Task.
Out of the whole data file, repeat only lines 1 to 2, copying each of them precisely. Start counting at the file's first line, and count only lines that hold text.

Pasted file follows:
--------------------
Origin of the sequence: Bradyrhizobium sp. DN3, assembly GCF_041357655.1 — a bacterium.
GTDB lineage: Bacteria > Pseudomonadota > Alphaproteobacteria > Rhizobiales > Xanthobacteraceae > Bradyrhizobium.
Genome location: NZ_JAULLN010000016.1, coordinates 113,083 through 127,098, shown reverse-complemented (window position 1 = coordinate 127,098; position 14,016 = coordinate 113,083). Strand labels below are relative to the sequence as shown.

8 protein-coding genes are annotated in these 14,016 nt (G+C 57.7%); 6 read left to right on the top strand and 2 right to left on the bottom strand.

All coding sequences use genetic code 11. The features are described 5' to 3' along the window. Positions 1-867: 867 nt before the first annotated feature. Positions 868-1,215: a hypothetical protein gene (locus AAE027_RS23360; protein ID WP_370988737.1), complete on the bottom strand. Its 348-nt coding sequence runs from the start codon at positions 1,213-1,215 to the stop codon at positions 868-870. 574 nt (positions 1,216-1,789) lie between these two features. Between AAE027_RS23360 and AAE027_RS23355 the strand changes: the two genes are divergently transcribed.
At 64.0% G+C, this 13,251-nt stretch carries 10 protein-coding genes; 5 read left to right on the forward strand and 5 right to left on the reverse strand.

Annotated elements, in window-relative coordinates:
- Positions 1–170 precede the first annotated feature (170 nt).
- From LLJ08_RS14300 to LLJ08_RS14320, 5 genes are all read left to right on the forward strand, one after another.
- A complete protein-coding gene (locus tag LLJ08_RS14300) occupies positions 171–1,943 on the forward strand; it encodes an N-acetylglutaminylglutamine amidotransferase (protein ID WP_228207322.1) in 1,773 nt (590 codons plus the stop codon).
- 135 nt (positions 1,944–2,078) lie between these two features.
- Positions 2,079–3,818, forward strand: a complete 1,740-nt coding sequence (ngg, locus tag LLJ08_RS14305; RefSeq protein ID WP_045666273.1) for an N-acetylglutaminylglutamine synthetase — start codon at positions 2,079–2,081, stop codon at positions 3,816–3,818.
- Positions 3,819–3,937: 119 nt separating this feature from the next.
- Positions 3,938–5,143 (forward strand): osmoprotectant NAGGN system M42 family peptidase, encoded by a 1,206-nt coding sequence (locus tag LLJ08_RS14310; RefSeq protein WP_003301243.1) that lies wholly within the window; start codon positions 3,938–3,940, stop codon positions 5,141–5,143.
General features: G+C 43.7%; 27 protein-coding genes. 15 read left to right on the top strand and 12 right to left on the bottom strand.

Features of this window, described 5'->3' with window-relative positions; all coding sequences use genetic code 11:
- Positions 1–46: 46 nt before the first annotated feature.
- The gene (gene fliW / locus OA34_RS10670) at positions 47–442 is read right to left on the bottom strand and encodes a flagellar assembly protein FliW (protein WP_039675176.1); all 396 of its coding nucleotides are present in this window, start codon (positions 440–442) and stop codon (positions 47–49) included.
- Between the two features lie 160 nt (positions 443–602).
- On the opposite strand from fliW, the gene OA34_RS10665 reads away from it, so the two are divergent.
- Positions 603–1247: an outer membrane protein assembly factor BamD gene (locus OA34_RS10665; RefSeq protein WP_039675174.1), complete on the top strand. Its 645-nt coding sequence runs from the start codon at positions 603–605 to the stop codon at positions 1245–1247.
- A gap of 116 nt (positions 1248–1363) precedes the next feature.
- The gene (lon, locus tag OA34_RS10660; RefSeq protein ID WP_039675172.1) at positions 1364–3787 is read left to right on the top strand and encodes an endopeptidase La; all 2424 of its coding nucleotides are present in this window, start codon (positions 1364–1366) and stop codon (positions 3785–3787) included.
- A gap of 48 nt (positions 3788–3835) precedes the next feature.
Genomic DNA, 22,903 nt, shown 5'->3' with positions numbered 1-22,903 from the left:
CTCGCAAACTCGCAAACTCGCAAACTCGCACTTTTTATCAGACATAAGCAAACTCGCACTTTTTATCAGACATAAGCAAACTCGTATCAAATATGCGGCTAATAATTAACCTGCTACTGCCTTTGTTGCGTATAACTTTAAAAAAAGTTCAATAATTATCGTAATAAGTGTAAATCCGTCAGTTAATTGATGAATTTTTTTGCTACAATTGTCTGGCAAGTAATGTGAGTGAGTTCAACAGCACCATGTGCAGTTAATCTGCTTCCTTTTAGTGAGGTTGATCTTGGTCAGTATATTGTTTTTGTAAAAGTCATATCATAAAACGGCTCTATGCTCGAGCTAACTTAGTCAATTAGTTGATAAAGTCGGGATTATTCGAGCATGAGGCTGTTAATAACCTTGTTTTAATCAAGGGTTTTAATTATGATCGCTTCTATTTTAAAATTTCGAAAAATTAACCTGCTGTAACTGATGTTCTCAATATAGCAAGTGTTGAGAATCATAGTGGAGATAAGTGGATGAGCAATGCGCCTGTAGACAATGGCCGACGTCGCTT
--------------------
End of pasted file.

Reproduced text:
Origin of the sequence: Bradyrhizobium sp. DN3, assembly GCF_041357655.1 — a bacterium.
GTDB lineage: Bacteria > Pseudomonadota > Alphaproteobacteria > Rhizobiales > Xanthobacteraceae > Bradyrhizobium.